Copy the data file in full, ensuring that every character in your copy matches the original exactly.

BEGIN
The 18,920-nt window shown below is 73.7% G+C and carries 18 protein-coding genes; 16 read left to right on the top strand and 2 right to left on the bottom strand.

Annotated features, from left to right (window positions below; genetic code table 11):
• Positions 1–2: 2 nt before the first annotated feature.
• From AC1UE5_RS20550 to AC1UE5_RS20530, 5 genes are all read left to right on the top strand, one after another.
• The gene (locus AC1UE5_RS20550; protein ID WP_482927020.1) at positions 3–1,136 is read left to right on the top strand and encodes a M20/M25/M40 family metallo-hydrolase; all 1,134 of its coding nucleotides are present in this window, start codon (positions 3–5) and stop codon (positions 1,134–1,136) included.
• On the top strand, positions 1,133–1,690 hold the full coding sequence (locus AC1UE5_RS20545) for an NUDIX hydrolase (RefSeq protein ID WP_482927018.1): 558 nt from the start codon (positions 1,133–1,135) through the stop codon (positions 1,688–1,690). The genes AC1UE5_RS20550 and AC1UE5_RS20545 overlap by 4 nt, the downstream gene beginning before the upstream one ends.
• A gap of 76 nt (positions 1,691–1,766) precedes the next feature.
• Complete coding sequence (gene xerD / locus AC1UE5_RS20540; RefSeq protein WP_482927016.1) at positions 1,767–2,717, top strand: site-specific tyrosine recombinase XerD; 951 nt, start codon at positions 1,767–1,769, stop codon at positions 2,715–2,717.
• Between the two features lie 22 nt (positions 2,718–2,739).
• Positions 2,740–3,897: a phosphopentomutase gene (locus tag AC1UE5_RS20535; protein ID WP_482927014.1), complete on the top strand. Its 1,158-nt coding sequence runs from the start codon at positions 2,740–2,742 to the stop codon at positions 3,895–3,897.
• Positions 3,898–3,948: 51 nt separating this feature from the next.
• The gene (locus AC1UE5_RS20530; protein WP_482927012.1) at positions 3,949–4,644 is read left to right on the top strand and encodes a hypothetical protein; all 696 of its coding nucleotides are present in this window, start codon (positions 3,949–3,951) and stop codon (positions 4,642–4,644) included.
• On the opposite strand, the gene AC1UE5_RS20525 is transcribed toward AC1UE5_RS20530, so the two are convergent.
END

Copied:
The 18,920-nt window shown below is 73.7% G+C and carries 18 protein-coding genes; 16 read left to right on the top strand and 2 right to left on the bottom strand.

Annotated features, from left to right (window positions below; genetic code table 11):
• Positions 1–2: 2 nt before the first annotated feature.
• From AC1UE5_RS20550 to AC1UE5_RS20530, 5 genes are all read left to right on the top strand, one after another.
• The gene (locus AC1UE5_RS20550; protein ID WP_482927020.1) at positions 3–1,136 is read left to right on the top strand and encodes a M20/M25/M40 family metallo-hydrolase; all 1,134 of its coding nucleotides are present in this window, start codon (positions 3–5) and stop codon (positions 1,134–1,136) included.
• On the top strand, positions 1,133–1,690 hold the full coding sequence (locus AC1UE5_RS20545) for an NUDIX hydrolase (RefSeq protein ID WP_482927018.1): 558 nt from the start codon (positions 1,133–1,135) through the stop codon (positions 1,688–1,690). The genes AC1UE5_RS20550 and AC1UE5_RS20545 overlap by 4 nt, the downstream gene beginning before the upstream one ends.
• A gap of 76 nt (positions 1,691–1,766) precedes the next feature.
• Complete coding sequence (gene xerD / locus AC1UE5_RS20540; RefSeq protein WP_482927016.1) at positions 1,767–2,717, top strand: site-specific tyrosine recombinase XerD; 951 nt, start codon at positions 1,767–1,769, stop codon at positions 2,715–2,717.
• Between the two features lie 22 nt (positions 2,718–2,739).
• Positions 2,740–3,897: a phosphopentomutase gene (locus tag AC1UE5_RS20535; protein ID WP_482927014.1), complete on the top strand. Its 1,158-nt coding sequence runs from the start codon at positions 2,740–2,742 to the stop codon at positions 3,895–3,897.
• Positions 3,898–3,948: 51 nt separating this feature from the next.
• The gene (locus AC1UE5_RS20530; protein WP_482927012.1) at positions 3,949–4,644 is read left to right on the top strand and encodes a hypothetical protein; all 696 of its coding nucleotides are present in this window, start codon (positions 3,949–3,951) and stop codon (positions 4,642–4,644) included.
• On the opposite strand, the gene AC1UE5_RS20525 is transcribed toward AC1UE5_RS20530, so the two are convergent.